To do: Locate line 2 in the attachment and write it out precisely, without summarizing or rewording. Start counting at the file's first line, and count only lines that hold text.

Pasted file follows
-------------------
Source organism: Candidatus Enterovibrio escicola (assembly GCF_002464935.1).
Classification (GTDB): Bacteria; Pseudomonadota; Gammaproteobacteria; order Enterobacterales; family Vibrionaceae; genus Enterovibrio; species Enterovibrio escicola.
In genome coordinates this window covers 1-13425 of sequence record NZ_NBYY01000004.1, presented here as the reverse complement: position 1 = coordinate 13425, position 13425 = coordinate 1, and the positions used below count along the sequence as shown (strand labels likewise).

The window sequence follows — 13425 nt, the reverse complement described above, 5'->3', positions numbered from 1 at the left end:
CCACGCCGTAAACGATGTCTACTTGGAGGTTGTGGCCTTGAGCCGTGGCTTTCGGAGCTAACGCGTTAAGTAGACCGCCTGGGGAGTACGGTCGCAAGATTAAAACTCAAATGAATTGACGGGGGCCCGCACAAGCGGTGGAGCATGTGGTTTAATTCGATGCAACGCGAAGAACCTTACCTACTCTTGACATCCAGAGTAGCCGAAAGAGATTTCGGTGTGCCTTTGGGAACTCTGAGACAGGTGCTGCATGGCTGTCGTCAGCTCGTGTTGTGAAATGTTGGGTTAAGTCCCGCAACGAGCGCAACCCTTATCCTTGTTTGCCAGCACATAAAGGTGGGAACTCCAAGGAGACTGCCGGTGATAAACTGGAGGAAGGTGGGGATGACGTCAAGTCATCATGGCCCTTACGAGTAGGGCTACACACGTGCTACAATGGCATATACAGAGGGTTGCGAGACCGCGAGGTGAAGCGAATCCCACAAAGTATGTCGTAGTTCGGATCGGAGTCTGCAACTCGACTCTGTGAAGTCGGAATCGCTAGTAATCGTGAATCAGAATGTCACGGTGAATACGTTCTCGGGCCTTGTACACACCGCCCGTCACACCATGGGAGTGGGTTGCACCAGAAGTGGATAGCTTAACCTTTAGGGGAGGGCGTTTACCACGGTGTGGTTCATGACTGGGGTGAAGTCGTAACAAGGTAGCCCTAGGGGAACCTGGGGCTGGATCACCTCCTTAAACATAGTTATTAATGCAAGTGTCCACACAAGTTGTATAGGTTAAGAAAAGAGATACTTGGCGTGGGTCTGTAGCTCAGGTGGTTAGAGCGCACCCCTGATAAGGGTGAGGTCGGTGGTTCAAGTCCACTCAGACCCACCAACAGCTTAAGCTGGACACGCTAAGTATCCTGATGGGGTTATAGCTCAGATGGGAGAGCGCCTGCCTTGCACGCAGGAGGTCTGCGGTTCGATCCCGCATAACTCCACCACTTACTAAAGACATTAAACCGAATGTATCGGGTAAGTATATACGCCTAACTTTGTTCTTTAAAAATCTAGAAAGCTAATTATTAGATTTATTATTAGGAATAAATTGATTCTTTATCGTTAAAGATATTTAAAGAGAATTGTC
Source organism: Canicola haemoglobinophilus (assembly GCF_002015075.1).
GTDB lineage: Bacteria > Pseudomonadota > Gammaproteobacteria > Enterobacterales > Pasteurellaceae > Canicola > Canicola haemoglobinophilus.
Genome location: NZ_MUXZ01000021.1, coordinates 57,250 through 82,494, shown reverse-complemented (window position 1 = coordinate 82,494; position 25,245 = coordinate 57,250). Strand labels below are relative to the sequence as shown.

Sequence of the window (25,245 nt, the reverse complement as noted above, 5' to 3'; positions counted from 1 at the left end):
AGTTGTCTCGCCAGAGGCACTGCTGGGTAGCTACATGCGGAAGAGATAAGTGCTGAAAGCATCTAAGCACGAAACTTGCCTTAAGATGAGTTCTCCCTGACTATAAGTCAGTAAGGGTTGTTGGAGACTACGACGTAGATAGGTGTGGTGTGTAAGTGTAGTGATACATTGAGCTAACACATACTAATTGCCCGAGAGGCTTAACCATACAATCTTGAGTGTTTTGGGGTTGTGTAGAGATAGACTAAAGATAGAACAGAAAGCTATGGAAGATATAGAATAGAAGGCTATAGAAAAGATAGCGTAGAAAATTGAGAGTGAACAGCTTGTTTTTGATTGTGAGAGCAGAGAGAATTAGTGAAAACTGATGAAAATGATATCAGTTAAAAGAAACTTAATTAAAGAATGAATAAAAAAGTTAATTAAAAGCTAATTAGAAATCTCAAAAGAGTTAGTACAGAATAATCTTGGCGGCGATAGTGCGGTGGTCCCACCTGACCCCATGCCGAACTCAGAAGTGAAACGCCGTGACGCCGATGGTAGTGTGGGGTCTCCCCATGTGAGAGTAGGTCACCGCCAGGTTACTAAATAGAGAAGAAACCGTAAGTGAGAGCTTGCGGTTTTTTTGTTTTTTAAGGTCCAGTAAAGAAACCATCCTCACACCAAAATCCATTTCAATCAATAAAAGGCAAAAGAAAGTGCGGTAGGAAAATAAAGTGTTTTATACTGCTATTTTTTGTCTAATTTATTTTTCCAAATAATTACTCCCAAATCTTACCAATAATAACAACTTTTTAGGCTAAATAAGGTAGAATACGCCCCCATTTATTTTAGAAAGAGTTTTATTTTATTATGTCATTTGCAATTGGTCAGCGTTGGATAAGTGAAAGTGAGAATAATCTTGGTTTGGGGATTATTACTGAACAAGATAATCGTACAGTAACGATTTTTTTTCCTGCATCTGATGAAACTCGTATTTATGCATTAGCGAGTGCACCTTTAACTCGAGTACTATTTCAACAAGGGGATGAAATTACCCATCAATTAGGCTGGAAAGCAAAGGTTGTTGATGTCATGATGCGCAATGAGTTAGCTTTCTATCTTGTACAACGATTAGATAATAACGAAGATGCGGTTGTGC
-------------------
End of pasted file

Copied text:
Classification (GTDB): Bacteria; Pseudomonadota; Gammaproteobacteria; order Enterobacterales; family Vibrionaceae; genus Enterovibrio; species Enterovibrio escicola.